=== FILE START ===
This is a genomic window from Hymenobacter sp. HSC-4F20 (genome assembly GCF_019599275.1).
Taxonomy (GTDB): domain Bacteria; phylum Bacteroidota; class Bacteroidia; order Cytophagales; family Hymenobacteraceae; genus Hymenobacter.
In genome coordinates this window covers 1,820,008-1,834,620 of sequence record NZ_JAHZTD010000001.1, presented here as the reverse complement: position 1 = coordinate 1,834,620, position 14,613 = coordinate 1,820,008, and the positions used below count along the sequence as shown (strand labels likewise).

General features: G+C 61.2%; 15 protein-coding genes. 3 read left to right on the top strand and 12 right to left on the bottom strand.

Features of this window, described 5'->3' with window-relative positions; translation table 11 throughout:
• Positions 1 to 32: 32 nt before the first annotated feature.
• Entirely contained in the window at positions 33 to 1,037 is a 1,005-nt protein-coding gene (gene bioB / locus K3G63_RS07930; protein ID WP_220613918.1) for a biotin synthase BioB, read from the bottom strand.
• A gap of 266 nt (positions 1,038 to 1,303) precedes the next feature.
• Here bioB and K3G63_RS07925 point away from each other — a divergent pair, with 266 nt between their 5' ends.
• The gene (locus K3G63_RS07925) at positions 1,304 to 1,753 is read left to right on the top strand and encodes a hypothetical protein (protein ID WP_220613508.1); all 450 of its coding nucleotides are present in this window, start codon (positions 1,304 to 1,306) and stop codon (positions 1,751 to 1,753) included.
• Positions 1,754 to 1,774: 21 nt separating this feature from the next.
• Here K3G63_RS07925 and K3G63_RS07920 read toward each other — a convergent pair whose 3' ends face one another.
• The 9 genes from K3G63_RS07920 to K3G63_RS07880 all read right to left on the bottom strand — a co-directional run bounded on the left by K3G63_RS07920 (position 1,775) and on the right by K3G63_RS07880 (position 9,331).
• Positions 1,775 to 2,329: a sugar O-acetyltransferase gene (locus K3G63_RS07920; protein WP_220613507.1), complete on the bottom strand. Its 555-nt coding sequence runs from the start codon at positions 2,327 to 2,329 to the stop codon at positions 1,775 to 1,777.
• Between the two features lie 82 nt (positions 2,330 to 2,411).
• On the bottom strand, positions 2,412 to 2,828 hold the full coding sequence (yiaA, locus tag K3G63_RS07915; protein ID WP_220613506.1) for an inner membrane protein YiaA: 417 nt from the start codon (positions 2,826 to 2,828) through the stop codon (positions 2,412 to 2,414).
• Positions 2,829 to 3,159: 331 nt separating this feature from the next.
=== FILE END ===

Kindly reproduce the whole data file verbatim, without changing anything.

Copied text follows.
This is a genomic window from Hymenobacter sp. HSC-4F20 (genome assembly GCF_019599275.1).
Taxonomy (GTDB): domain Bacteria; phylum Bacteroidota; class Bacteroidia; order Cytophagales; family Hymenobacteraceae; genus Hymenobacter.
In genome coordinates this window covers 1,820,008-1,834,620 of sequence record NZ_JAHZTD010000001.1, presented here as the reverse complement: position 1 = coordinate 1,834,620, position 14,613 = coordinate 1,820,008, and the positions used below count along the sequence as shown (strand labels likewise).

General features: G+C 61.2%; 15 protein-coding genes. 3 read left to right on the top strand and 12 right to left on the bottom strand.

Features of this window, described 5'->3' with window-relative positions; translation table 11 throughout:
• Positions 1 to 32: 32 nt before the first annotated feature.
• Entirely contained in the window at positions 33 to 1,037 is a 1,005-nt protein-coding gene (gene bioB / locus K3G63_RS07930; protein ID WP_220613918.1) for a biotin synthase BioB, read from the bottom strand.
• A gap of 266 nt (positions 1,038 to 1,303) precedes the next feature.
• Here bioB and K3G63_RS07925 point away from each other — a divergent pair, with 266 nt between their 5' ends.
• The gene (locus K3G63_RS07925) at positions 1,304 to 1,753 is read left to right on the top strand and encodes a hypothetical protein (protein ID WP_220613508.1); all 450 of its coding nucleotides are present in this window, start codon (positions 1,304 to 1,306) and stop codon (positions 1,751 to 1,753) included.
• Positions 1,754 to 1,774: 21 nt separating this feature from the next.
• Here K3G63_RS07925 and K3G63_RS07920 read toward each other — a convergent pair whose 3' ends face one another.
• The 9 genes from K3G63_RS07920 to K3G63_RS07880 all read right to left on the bottom strand — a co-directional run bounded on the left by K3G63_RS07920 (position 1,775) and on the right by K3G63_RS07880 (position 9,331).
• Positions 1,775 to 2,329: a sugar O-acetyltransferase gene (locus K3G63_RS07920; protein WP_220613507.1), complete on the bottom strand. Its 555-nt coding sequence runs from the start codon at positions 2,327 to 2,329 to the stop codon at positions 1,775 to 1,777.
• Between the two features lie 82 nt (positions 2,330 to 2,411).
• On the bottom strand, positions 2,412 to 2,828 hold the full coding sequence (yiaA, locus tag K3G63_RS07915; protein ID WP_220613506.1) for an inner membrane protein YiaA: 417 nt from the start codon (positions 2,826 to 2,828) through the stop codon (positions 2,412 to 2,414).
• Positions 2,829 to 3,159: 331 nt separating this feature from the next.